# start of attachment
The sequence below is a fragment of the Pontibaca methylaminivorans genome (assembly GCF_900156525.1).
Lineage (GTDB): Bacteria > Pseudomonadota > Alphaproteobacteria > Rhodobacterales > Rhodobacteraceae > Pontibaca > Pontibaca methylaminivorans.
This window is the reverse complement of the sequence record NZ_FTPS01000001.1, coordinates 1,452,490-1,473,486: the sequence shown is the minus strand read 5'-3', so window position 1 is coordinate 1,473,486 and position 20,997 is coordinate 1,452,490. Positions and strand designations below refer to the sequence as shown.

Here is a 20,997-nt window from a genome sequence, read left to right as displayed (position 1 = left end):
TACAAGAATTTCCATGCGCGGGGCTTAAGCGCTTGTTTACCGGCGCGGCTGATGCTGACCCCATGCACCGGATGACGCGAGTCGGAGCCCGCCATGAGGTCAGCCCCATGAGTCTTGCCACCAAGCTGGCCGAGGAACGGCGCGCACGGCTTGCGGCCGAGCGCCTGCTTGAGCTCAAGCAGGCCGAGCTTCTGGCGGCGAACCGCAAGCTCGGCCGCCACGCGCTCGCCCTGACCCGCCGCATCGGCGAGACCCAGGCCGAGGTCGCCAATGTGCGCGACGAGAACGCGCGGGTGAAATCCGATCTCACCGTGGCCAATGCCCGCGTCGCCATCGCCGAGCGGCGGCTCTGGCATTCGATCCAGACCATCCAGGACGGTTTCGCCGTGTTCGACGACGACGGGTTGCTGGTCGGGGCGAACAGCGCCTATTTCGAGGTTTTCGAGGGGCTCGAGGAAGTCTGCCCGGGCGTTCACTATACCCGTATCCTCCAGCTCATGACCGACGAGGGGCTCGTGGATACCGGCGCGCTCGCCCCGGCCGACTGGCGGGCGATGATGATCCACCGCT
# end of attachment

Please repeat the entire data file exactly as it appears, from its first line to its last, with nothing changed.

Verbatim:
The sequence below is a fragment of the Pontibaca methylaminivorans genome (assembly GCF_900156525.1).
Lineage (GTDB): Bacteria > Pseudomonadota > Alphaproteobacteria > Rhodobacterales > Rhodobacteraceae > Pontibaca > Pontibaca methylaminivorans.
This window is the reverse complement of the sequence record NZ_FTPS01000001.1, coordinates 1,452,490-1,473,486: the sequence shown is the minus strand read 5'-3', so window position 1 is coordinate 1,473,486 and position 20,997 is coordinate 1,452,490. Positions and strand designations below refer to the sequence as shown.

Here is a 20,997-nt window from a genome sequence, read left to right as displayed (position 1 = left end):
TACAAGAATTTCCATGCGCGGGGCTTAAGCGCTTGTTTACCGGCGCGGCTGATGCTGACCCCATGCACCGGATGACGCGAGTCGGAGCCCGCCATGAGGTCAGCCCCATGAGTCTTGCCACCAAGCTGGCCGAGGAACGGCGCGCACGGCTTGCGGCCGAGCGCCTGCTTGAGCTCAAGCAGGCCGAGCTTCTGGCGGCGAACCGCAAGCTCGGCCGCCACGCGCTCGCCCTGACCCGCCGCATCGGCGAGACCCAGGCCGAGGTCGCCAATGTGCGCGACGAGAACGCGCGGGTGAAATCCGATCTCACCGTGGCCAATGCCCGCGTCGCCATCGCCGAGCGGCGGCTCTGGCATTCGATCCAGACCATCCAGGACGGTTTCGCCGTGTTCGACGACGACGGGTTGCTGGTCGGGGCGAACAGCGCCTATTTCGAGGTTTTCGAGGGGCTCGAGGAAGTCTGCCCGGGCGTTCACTATACCCGTATCCTCCAGCTCATGACCGACGAGGGGCTCGTGGATACCGGCGCGCTCGCCCCGGCCGACTGGCGGGCGATGATGATCCACCGCT